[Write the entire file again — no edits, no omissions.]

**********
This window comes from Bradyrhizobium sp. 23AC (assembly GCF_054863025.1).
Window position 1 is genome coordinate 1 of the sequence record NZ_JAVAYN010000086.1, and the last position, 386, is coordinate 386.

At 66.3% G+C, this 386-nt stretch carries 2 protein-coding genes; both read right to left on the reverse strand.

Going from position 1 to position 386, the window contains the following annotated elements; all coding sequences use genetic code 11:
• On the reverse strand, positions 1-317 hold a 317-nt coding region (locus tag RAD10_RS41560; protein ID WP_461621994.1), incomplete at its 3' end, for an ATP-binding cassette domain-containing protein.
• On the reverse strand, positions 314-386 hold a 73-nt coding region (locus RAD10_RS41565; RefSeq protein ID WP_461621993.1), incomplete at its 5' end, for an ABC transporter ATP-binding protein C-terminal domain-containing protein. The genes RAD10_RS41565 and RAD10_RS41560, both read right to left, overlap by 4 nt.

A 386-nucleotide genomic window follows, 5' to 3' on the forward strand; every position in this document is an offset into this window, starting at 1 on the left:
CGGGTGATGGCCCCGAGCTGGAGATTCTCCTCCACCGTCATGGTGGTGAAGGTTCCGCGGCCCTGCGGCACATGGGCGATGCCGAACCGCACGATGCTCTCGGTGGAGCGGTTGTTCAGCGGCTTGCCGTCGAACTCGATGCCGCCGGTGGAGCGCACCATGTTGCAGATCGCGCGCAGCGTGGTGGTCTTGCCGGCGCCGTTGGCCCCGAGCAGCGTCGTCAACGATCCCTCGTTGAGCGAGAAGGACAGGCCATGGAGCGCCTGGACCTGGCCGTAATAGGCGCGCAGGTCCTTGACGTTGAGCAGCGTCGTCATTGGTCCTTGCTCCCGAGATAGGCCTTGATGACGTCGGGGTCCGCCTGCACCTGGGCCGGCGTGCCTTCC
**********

This window comes from Bradyrhizobium sp. 23AC (assembly GCF_054863025.1).
Window position 1 is genome coordinate 1 of the sequence record NZ_JAVAYN010000086.1, and the last position, 386, is coordinate 386.

At 66.3% G+C, this 386-nt stretch carries 2 protein-coding genes; both read right to left on the reverse strand.

Going from position 1 to position 386, the window contains the following annotated elements; all coding sequences use genetic code 11:
• On the reverse strand, positions 1-317 hold a 317-nt coding region (locus tag RAD10_RS41560; protein ID WP_461621994.1), incomplete at its 3' end, for an ATP-binding cassette domain-containing protein.
• On the reverse strand, positions 314-386 hold a 73-nt coding region (locus RAD10_RS41565; RefSeq protein ID WP_461621993.1), incomplete at its 5' end, for an ABC transporter ATP-binding protein C-terminal domain-containing protein. The genes RAD10_RS41565 and RAD10_RS41560, both read right to left, overlap by 4 nt.

A 386-nucleotide genomic window follows, 5' to 3' on the forward strand; every position in this document is an offset into this window, starting at 1 on the left:
CGGGTGATGGCCCCGAGCTGGAGATTCTCCTCCACCGTCATGGTGGTGAAGGTTCCGCGGCCCTGCGGCACATGGGCGATGCCGAACCGCACGATGCTCTCGGTGGAGCGGTTGTTCAGCGGCTTGCCGTCGAACTCGATGCCGCCGGTGGAGCGCACCATGTTGCAGATCGCGCGCAGCGTGGTGGTCTTGCCGGCGCCGTTGGCCCCGAGCAGCGTCGTCAACGATCCCTCGTTGAGCGAGAAGGACAGGCCATGGAGCGCCTGGACCTGGCCGTAATAGGCGCGCAGGTCCTTGACGTTGAGCAGCGTCGTCATTGGTCCTTGCTCCCGAGATAGGCCTTGATGACGTCGGGGTCCGCCTGCACCTGGGCCGGCGTGCCTTCC